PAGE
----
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Anna – Waiting on Liver Transplant

**UPDATE**  Anna received her transplant in May 2012.  She is DOING GREAT!



Imagine laying in bed at night, trying to scratch an itch that you can’t reach.

That is what Anna Parish deals with. It is part of a liver illness that this charming little girl has lived with for all of her 11 years. Her ammonia levels are high, which causes intense itching from the inside. Despite her best efforts, she cannot really scratch it. It is one of many difficult things she lives with every day.

“She hardly gets any sleep,” said her mother, Cheryl Parish. “I don’t see how she functions.”

Anna’s condition is known as biliary atresia. Sometimes the illness is congenital and can run in the family. Sometimes it comes from nowhere. That is what happened in Anna’s case — she was born healthy but a virus attacked her liver. The Parish family had never heard of the disease, and they were not prepared for this sudden, devastating news.

That is one of the most important aspects of organ donation. You never know when the need will arise, and it can happen to anyone. Imagine your child or grandchild in the same situation, and the fear and anxiety that come with waiting for someone else to say “yes” to organ donation.

Anna was added her to the national waiting list on  April 1, 2009. The family has no way of knowing when or if a call will come, but they’re never farther than five hours from home.

Daily life is a challenge

Anna’s charisma and wit jump out immediately. Inspired by her father, Phillip, who has been taking guitar lessons for a couple years, Anna has also taken up the guitar. Her mom and dad bought her one that is the namesake of her musical hero, Taylor Swift.

Anna starts to giggle and talk faster as she tells the story about meeting her idol when Taylor recently performed at the Yum! Center. Through the Make-A-Wish Foundation, Anna got to go backstage and have some personal time with her hero. She came away with cool photographs and said she felt special. It is something she will never forget.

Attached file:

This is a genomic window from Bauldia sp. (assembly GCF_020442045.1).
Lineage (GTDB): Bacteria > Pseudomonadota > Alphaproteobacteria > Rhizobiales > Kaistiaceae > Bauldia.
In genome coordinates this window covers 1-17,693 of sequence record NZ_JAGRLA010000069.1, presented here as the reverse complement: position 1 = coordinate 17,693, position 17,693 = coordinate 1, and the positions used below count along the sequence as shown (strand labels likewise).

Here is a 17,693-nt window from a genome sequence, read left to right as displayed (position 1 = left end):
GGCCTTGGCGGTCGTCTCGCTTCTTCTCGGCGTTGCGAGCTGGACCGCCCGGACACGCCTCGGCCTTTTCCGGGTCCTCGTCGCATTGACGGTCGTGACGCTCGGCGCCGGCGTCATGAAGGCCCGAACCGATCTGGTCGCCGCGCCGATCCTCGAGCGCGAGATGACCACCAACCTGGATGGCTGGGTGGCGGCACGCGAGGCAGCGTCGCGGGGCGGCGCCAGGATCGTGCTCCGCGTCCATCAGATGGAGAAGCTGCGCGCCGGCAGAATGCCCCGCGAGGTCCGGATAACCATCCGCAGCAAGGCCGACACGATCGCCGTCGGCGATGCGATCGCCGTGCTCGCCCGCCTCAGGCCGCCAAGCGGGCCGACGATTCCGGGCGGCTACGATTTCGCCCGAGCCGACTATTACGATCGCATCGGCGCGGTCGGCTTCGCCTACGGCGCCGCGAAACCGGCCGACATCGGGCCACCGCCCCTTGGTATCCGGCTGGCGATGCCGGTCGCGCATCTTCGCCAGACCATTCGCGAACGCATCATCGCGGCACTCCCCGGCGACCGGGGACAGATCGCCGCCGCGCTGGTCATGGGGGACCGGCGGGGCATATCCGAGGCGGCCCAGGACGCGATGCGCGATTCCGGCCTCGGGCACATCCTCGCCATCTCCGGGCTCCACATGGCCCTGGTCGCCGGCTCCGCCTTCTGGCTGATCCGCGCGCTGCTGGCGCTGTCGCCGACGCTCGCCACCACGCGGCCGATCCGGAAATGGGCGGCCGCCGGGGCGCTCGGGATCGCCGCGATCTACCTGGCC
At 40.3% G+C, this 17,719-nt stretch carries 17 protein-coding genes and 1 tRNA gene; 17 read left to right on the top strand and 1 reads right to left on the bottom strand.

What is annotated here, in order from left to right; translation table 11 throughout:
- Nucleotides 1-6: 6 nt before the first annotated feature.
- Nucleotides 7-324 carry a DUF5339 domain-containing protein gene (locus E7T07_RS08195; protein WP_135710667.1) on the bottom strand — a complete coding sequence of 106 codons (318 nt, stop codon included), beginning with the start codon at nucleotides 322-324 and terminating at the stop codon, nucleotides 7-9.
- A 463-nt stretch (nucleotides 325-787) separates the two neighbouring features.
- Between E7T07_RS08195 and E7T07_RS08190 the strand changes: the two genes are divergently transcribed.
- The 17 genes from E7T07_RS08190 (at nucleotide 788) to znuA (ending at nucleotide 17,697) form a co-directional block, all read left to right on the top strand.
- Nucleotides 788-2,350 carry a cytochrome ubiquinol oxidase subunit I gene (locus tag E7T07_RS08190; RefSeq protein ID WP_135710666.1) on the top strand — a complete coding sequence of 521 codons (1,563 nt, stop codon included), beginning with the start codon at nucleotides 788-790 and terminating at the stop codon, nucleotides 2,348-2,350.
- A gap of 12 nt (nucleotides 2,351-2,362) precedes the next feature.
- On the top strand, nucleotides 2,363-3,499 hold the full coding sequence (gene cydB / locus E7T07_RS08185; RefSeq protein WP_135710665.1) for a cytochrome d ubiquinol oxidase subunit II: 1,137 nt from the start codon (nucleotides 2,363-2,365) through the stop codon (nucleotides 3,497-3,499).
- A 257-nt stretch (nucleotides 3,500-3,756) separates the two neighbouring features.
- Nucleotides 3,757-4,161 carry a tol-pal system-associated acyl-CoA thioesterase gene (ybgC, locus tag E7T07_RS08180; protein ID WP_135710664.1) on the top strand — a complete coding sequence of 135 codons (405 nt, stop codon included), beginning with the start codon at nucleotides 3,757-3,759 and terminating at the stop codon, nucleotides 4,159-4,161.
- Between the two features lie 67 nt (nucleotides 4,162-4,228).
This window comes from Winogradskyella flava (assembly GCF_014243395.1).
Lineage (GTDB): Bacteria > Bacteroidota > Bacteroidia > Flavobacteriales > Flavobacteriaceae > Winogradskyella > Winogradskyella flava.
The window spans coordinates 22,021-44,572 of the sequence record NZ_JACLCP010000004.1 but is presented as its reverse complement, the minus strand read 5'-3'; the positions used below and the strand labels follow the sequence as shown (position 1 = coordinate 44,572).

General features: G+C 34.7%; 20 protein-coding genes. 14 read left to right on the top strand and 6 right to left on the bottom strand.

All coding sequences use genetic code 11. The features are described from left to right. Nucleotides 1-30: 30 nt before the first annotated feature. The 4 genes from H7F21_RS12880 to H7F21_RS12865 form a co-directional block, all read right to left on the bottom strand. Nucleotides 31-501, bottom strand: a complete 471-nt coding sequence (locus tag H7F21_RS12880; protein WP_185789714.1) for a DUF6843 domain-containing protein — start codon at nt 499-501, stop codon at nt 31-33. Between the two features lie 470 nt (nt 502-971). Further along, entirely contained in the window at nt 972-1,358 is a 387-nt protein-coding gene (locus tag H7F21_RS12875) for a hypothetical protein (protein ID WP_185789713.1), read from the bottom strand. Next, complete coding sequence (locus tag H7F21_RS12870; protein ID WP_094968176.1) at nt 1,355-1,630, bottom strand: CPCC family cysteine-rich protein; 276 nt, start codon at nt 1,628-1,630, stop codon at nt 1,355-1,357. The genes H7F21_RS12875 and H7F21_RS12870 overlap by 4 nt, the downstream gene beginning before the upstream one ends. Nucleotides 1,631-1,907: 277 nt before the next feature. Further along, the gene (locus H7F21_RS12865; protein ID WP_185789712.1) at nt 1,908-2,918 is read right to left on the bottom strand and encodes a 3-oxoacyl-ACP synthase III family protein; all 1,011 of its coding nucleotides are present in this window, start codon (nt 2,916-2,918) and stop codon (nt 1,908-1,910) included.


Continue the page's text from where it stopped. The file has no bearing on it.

Her lack of sleep makes school difficult for Anna, and she is often too sick to attend. Her mother said that affects her confidence academically and socially. Anna loves to play sports, but her endurance is low.  But she’s enjoying her precious life just the same.She has lots of friends, and loves to have sleepovers. And she loves to hang out with her parents and her sisters, Gracie and Sarah.

Waiting on a ‘yes’

Every three months, Anna and her family travel to the Cincinnati Children’s Hospital Medical Center where she sees a pediatric gastroenterologist. She is primed to travel to New York for her life-saving transplant.

Her family has been told Anna’s wait time could be 18 to 30 months. It is a scary time for all of them. Anna, who just turned 11, will go on the adult list when she turns 12.

“I used to worry when the phone rang,” Cheryl said. “Now I’m more worried it won’t ring. I worry she won’t get one.”

The Parishes have become huge advocates for the cause of organ donation and the Trust For Life, because the need for organs is urgent and crucial. Kids like Anna all over the country are in need of life-saving transplants, and the only hope they have is for everyone to become a registered organ donor.

Saying “yes” at your circuit clerk’s office or joining the registry online states your willingness to help kids like Anna. More registered donors means more hope for those waiting. Everyone counts, and everyone can join the registry today. It only takes five minutes!

A call to action

If you are moved by Anna’s story, please remember — you can DO SOMETHING to make a difference. Be a hero. Be hope. Join today!  Sign up online or at your circuit clerk’s office.

The Parish family are staying strong and dreaming of a bright future for Anna — maybe with the guitar! They dream of her attending college, getting married and having her own family.

“If she could get her transplant and move on with a healthy liver and body, I truly think that the sky is the limit for Anna,” she said. “She could be capable of almost anything if she were given the chance!”

Asked how she would describe organ donation in two words, Cheryl said simply:

“Saving lives.”